I believe the situation in the scenario goes against the instructions for the 1449. Other than for a solicitation, should I be checking block 28 and requiring the vendor to sign blocks 30a, b,and c? Should I be doing this for an award?
If I did not use the 1449 to solicit a quote is there any reason I should be filling out block 29 in the award phase?
Can you please shed some light, with references if possible, on when it is and isn't appropriate to check blocks 28 and 29 as well as the requirement for the vendor to sign block 30?
The questioner was looking at guidance from the “Solicitation Preparation Guide for the Acquisition of Commercial Items by DoD” found at the DAU website (URL: https://acc.dau.mil/CommunityBrowser.aspx?id=718699&lang=en-US). She found the hyperlink to it in another AAP Question pertaining to the SF 1449. However this guide is for SF 1449 solicitations, not SF 1449 awards. So this is the reason for the confusion in the appropriate use of blocks 28 and 29, as stated in the question the question this is an award, not a solicitation.
Open full Question Details
So where do you go for information on preparation of the SF 1449 as a Contract or Order for Commercial items? After an exhaustive search I’ve discovered there is no comparable document to the solicitation guide for the use of the SF 1449 as an award instrument in DoD. The GSA provides no “instructions” for the 2012 (current as of 2015) Version of the SF 1449 at their website that hosts the form. I did find instructions for the 1995 Version of the SF 1449 on the internet, however those instructions are not valid for the 2012 Version.
Several areas of the FAR address the use of the SF 1449 in general, none is specific enough to be considered instructions on how to fill it out. A look at the DFARS and DFARS PGI doesn’t find specific instructions either. Several of them refer to “agency procedures” so my guess is that specific (block by block) instructions are likely found in DFARS Supplements for the services or commands. Some may even differ by electronic contract writing systems in how specific information is entered via an automated SF 1449.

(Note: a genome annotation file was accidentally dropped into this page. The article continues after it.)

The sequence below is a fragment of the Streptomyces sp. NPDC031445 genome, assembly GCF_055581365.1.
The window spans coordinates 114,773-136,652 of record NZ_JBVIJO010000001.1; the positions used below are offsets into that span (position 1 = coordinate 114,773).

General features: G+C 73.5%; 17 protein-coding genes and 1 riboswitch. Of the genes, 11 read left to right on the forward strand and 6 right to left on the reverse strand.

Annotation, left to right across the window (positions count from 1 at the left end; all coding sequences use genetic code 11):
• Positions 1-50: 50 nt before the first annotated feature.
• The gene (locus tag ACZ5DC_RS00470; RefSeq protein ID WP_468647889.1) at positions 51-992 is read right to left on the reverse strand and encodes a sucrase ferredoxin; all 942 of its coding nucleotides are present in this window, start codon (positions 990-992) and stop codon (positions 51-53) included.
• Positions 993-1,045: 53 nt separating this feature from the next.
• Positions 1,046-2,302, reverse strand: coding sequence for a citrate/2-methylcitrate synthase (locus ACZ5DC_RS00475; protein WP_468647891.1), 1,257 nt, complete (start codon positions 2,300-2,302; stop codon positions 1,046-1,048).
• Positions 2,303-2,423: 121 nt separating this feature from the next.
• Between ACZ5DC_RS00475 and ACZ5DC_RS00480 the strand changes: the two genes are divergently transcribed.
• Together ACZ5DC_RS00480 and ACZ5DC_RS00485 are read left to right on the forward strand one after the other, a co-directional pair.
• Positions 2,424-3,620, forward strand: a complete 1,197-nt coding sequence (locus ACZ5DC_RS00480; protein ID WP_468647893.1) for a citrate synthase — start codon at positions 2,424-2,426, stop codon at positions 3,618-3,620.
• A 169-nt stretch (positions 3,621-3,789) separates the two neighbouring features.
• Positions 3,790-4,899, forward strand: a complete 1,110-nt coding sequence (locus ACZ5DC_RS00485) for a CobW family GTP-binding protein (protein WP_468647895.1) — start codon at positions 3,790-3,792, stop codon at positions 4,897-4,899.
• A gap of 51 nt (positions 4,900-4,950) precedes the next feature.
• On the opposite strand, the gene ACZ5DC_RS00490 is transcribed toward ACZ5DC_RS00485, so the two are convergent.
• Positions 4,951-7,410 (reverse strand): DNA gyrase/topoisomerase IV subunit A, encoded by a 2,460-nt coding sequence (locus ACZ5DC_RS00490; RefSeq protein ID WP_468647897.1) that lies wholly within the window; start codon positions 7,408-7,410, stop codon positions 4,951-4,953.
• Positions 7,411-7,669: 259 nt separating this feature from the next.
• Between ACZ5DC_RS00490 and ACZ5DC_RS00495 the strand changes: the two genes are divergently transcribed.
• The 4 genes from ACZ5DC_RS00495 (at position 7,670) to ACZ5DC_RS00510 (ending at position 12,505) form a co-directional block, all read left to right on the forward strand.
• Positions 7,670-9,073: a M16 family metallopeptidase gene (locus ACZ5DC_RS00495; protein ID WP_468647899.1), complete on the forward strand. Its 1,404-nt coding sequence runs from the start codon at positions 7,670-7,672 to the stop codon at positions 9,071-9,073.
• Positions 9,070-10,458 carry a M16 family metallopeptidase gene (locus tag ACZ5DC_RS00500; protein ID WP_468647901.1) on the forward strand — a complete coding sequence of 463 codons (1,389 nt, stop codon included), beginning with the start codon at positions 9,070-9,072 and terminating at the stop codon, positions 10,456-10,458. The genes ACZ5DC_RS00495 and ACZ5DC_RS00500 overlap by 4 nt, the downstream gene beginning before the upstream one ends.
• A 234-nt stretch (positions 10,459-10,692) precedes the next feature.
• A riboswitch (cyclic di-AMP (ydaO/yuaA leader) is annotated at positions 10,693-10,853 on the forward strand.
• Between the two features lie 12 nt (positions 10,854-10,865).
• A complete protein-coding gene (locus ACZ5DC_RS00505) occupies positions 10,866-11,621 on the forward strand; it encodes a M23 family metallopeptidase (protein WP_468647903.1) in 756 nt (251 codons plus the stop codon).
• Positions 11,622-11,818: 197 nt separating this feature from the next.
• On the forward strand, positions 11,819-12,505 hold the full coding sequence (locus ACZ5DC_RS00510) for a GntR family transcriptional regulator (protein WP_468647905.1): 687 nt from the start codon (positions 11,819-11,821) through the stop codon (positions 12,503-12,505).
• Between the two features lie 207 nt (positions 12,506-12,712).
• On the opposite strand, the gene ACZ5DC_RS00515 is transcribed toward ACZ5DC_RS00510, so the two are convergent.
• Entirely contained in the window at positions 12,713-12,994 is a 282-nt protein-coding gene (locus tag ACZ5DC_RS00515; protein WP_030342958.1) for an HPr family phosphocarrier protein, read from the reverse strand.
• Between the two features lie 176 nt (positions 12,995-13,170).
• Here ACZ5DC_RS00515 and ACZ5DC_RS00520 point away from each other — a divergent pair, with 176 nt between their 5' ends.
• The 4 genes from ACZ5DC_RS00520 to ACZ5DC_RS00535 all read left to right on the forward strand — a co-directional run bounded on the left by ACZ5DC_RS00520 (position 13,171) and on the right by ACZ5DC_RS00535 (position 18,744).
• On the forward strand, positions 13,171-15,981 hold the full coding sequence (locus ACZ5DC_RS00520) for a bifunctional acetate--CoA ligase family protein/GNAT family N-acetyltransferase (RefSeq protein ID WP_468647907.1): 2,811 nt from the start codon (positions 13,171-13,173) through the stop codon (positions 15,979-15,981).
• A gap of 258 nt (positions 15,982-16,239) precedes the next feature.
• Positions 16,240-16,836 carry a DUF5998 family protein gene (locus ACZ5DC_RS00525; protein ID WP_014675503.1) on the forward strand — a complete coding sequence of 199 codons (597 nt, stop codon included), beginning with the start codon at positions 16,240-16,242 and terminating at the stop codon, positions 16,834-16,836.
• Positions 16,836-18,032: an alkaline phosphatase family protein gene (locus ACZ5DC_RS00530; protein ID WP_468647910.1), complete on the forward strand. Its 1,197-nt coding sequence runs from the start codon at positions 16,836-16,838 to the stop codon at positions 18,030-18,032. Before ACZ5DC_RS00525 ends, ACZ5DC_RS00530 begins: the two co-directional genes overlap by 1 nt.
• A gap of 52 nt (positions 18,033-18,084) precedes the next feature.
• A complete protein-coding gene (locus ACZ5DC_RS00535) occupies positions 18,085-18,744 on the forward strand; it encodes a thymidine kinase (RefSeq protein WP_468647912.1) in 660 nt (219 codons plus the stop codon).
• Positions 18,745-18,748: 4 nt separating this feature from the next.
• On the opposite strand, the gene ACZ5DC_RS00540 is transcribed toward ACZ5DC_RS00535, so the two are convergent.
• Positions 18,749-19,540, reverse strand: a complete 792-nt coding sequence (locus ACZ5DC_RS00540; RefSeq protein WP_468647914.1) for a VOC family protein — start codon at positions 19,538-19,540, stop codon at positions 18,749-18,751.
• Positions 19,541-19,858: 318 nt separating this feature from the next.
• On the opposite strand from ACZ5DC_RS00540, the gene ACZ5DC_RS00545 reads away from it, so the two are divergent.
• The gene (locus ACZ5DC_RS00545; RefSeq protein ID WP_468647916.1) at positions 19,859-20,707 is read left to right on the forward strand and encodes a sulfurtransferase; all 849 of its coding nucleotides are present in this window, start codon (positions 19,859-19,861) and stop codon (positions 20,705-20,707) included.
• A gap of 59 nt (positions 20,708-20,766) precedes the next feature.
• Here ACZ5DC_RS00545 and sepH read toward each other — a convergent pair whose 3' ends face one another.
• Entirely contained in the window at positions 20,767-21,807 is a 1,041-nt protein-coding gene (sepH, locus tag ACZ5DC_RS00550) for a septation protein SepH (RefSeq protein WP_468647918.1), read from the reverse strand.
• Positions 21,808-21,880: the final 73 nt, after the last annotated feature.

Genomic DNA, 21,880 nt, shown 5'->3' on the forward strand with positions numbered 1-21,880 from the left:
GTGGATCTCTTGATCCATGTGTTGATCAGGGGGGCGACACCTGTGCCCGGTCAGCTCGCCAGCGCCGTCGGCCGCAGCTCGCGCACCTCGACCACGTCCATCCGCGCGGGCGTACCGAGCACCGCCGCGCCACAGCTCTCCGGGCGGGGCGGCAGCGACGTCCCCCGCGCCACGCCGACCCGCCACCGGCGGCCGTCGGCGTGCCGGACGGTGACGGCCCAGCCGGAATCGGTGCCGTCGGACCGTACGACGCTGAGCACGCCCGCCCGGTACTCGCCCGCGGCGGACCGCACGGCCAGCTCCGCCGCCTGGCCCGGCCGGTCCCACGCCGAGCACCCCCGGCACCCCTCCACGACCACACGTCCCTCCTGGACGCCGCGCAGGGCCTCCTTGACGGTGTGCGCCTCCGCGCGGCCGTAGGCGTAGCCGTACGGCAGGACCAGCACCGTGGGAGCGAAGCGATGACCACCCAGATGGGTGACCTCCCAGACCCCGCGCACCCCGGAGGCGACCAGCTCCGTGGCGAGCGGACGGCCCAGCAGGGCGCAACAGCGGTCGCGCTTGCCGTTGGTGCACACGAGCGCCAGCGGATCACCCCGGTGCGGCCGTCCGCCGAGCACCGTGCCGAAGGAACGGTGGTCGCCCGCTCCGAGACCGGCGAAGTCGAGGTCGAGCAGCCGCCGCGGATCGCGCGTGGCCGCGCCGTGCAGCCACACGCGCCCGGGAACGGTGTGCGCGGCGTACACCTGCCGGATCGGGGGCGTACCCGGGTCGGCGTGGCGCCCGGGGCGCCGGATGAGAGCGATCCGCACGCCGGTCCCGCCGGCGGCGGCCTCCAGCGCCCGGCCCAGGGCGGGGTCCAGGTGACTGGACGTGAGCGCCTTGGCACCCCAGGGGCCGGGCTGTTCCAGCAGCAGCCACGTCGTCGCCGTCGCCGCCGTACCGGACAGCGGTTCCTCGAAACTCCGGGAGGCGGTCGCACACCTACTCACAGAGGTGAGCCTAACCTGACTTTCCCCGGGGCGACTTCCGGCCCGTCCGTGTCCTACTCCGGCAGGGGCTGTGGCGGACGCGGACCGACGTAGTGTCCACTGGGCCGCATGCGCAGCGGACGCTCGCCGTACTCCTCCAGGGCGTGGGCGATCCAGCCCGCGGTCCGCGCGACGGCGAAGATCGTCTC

So based on this I believe that the guidance you were given on completing the SF 1449 is correct. By having the contactor sign the SF 1449 it creates a bilateral contract action. So if that is the direction from the Contracting Officer, it is not in conflict with the “instructions” contained at the DAU website.
Also remember that the order of signatures of the government and contractor is reversed when issuing a Purchase Order, as opposed to a “C” (normal) or “D” (Indefinite Delivery) contract action. This is because a Purchase Order is a legally binding “offer to buy” (vs Bids and Proposals which are legally binding “offers to sell”) from the government to the contractor. A Purchase Order is only an “offer” until accepted by the contractor, then it becomes a legally binding contract, contractors may also reject Purchase Orders. Even Purchase Orders issued in response to an RFQ, this is because unlike bids and proposals quotes are not legally binding. So in a Purchase Order it is the government that makes the first legally binding offer, if accepted, through signature or “other” action (beginning performance or making delivery) it forms a legally enforceable contract action.